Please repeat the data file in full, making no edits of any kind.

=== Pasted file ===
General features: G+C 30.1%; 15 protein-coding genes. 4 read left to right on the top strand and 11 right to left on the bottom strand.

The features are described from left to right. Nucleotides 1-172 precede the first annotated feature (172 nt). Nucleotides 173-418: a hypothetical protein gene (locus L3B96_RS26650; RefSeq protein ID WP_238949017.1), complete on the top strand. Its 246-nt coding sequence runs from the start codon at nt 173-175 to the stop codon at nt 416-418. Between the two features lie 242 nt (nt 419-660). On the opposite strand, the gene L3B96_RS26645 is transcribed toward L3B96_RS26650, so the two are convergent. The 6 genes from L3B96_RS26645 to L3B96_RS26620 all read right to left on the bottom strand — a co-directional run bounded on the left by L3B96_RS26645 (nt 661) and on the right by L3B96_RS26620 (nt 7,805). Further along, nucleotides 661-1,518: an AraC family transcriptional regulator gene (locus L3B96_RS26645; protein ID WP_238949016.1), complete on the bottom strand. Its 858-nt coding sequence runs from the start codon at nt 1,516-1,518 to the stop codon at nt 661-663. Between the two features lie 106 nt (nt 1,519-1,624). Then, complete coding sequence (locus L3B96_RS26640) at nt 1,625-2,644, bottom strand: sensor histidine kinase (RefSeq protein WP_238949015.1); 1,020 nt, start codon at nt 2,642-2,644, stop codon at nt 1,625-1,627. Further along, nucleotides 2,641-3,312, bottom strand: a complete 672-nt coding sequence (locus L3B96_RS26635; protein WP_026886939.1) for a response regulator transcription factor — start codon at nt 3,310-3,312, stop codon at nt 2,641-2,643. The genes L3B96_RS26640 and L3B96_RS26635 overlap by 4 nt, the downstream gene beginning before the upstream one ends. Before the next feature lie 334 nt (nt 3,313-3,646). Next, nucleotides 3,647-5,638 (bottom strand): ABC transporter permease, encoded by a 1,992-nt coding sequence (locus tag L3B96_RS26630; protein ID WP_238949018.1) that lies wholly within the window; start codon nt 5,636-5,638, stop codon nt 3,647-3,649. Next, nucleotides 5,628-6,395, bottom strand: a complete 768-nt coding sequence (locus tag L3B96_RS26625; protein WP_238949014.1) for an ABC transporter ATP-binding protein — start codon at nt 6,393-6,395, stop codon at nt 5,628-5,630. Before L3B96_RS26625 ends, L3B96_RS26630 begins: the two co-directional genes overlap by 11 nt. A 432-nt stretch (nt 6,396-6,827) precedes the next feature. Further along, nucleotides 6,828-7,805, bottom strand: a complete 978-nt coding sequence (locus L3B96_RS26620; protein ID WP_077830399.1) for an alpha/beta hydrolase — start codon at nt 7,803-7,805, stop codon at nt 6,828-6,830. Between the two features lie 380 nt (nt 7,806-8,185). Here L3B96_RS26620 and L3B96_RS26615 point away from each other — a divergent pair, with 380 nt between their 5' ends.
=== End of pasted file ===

General features: G+C 30.1%; 15 protein-coding genes. 4 read left to right on the top strand and 11 right to left on the bottom strand.

The features are described from left to right. Nucleotides 1-172 precede the first annotated feature (172 nt). Nucleotides 173-418: a hypothetical protein gene (locus L3B96_RS26650; RefSeq protein ID WP_238949017.1), complete on the top strand. Its 246-nt coding sequence runs from the start codon at nt 173-175 to the stop codon at nt 416-418. Between the two features lie 242 nt (nt 419-660). On the opposite strand, the gene L3B96_RS26645 is transcribed toward L3B96_RS26650, so the two are convergent. The 6 genes from L3B96_RS26645 to L3B96_RS26620 all read right to left on the bottom strand — a co-directional run bounded on the left by L3B96_RS26645 (nt 661) and on the right by L3B96_RS26620 (nt 7,805). Further along, nucleotides 661-1,518: an AraC family transcriptional regulator gene (locus L3B96_RS26645; protein ID WP_238949016.1), complete on the bottom strand. Its 858-nt coding sequence runs from the start codon at nt 1,516-1,518 to the stop codon at nt 661-663. Between the two features lie 106 nt (nt 1,519-1,624). Then, complete coding sequence (locus L3B96_RS26640) at nt 1,625-2,644, bottom strand: sensor histidine kinase (RefSeq protein WP_238949015.1); 1,020 nt, start codon at nt 2,642-2,644, stop codon at nt 1,625-1,627. Further along, nucleotides 2,641-3,312, bottom strand: a complete 672-nt coding sequence (locus L3B96_RS26635; protein WP_026886939.1) for a response regulator transcription factor — start codon at nt 3,310-3,312, stop codon at nt 2,641-2,643. The genes L3B96_RS26640 and L3B96_RS26635 overlap by 4 nt, the downstream gene beginning before the upstream one ends. Before the next feature lie 334 nt (nt 3,313-3,646). Next, nucleotides 3,647-5,638 (bottom strand): ABC transporter permease, encoded by a 1,992-nt coding sequence (locus tag L3B96_RS26630; protein ID WP_238949018.1) that lies wholly within the window; start codon nt 5,636-5,638, stop codon nt 3,647-3,649. Next, nucleotides 5,628-6,395, bottom strand: a complete 768-nt coding sequence (locus tag L3B96_RS26625; protein WP_238949014.1) for an ABC transporter ATP-binding protein — start codon at nt 6,393-6,395, stop codon at nt 5,628-5,630. Before L3B96_RS26625 ends, L3B96_RS26630 begins: the two co-directional genes overlap by 11 nt. A 432-nt stretch (nt 6,396-6,827) precedes the next feature. Further along, nucleotides 6,828-7,805, bottom strand: a complete 978-nt coding sequence (locus L3B96_RS26620; protein ID WP_077830399.1) for an alpha/beta hydrolase — start codon at nt 7,803-7,805, stop codon at nt 6,828-6,830. Between the two features lie 380 nt (nt 7,806-8,185). Here L3B96_RS26620 and L3B96_RS26615 point away from each other — a divergent pair, with 380 nt between their 5' ends.